Some so-called “lifted” operators do not follow this pattern, but for the purposes of this series we’ll mostly be talking about the ones that do.

I want to make a brief aside here to discuss *how* the C# compiler knows to use a lifted operator in the first place. The answer is straightforward: it uses **overload resolution**. Continuing our example, when you say `~x`

, the compiler pretends that you did a method call `operator~(x)`

and creates a candidate set that consists of “methods” corresponding to the signatures of the user-defined and built-in `~`

operators. If overload resolution produces a unique best applicable operator then it is chosen and the operand is implicitly converted to the “parameter type” of the chosen “operator method”, otherwise the compiler produces an error. That’s an oversimplification; consult the specification for the exact details.[2. Unfortunately, the specification sections on operator overload resolution are not strictly speaking entirely accurate: there are some known discrepancies between the compiler and the specification. In some of these cases the compiler is wrong and in some the specification is wrong. The areas with small discrepancies include (1) precisely when a user-defined operator is considered to be "liftable" and what the resulting semantics are, (2) how the candidate set for operators on enumerated and delegate types are determined, and (3) how the "betterness" rules treat lifted operators. Mads and I have a number of times attempted to come up with better spec language but I don't think the proposed changes made it into the latest revision. I might choose to do blog articles on these interesting and difficult corner cases in the future.] The important fact that will come into play later in this series is that **if overload resolution chooses a lifted operator then the operand is implicitly converted to the nullable type**. Just like how when normal overload resolution chooses a method, the arguments are implicitly converted to the corresponding formal parameter types.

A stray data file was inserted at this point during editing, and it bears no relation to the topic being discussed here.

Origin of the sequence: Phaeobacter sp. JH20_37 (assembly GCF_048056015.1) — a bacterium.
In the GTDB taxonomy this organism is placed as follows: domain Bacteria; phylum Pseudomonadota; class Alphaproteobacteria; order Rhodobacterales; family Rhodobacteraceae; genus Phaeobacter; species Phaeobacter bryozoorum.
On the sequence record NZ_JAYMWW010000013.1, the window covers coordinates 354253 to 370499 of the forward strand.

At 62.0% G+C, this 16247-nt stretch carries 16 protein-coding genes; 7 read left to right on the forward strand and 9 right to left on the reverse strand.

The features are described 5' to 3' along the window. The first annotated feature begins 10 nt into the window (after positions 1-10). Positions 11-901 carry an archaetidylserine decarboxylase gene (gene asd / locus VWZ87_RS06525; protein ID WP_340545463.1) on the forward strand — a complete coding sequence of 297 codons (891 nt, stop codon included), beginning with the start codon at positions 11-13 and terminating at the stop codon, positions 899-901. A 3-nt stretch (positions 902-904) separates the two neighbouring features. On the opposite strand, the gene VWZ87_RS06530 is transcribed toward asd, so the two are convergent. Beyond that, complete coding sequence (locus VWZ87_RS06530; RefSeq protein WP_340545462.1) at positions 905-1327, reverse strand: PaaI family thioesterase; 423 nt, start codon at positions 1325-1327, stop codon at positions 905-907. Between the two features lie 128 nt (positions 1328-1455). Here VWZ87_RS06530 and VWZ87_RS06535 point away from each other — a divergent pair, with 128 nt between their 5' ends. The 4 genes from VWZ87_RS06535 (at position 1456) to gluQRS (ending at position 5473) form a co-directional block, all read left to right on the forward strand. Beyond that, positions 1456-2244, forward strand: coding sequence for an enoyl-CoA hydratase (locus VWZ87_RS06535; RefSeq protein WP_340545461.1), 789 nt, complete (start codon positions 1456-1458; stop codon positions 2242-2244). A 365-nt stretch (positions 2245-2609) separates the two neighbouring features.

Returning now to the subject at hand: how does the C# compiler generate code for a lifted operator? When you say:

int? y = ~x;

what happens? Let’s suppose that `x`

is a legal expression of type `int?`

, just to keep it easy. Overload resolution determines that the lifted `~`

operator that takes an `int?`

and produces an `int?`

is the unique best applicable operator. The expression is already of the correct type. Now, you might naively think that the compiler would pretend that you’d typed:

int? y = x.HasValue ? ~x.Value : null;

but of course that code is wrong in two ways. First, it doesn’t compile because the type of the conditional operator expression cannot be determined.[3. Astonishingly, I've never written a blog article about this specific aspect of the conditional operator, though it has certainly come up on StackOverflow a lot. This is probably the blog article that came the closest to describing this common problem.] And second, what if the expression `x`

has a side effect? We would not want to generate `int? y = ~M(i++);`

as:

int? y = M(++i).HasValue ? ~M(++i).Value : null;

because then the variable gets incremented twice and the method gets called twice if the result of the first call is not null. And of course the value returned the second time might be different! We can fix these two problems easily enough:

int? y; int? temp = x; y = temp.HasValue ? new int?(~temp.Value) : new int?();

And now we’re good.

At this point the C# compiler can say “but wait a moment! if we are on the “consequence” branch of the conditional operator then we know for sure that `temp.HasValue`

is true. Therefore the compiler can generate the more optimal code:

int? y; int? temp = x; y = temp.HasValue ? new int?(~temp.GetValueOrDefault()) : new int?();

Which is in fact what both the “original recipe” and the “extra crispy Roslyn” compilers do. The savings is tiny, but it is real, and these savings add up as the expressions get more and more complicated, as we’ll see.

**Next time on FAIC:** Is that the only optimization a C# compiler can perform when generating code for lifted arithmetic? Of course not! In the next few episodes we’ll look at some ways the compiler can be more clever, and compare the Roslyn compiler’s heuristics to the previous compiler’s heuristics. Happy New Year all, and we’ll see you in 2013 for more fabulous adventures.

# A method group of one

I’m implementing the semantic analysis of dynamic expressions in Roslyn this week, so I’m fielding a lot of questions within the team on the design of the dynamic feature of C# 4. A question I get fairly frequently in this space is as follows:

public class Alpha { public int Foo(string x) { ... } } ... dynamic d = whatever; Alpha alpha = MakeAlpha(); var result = alpha.Foo(d);

How is this analyzed? More specifically, what’s the type of local `result`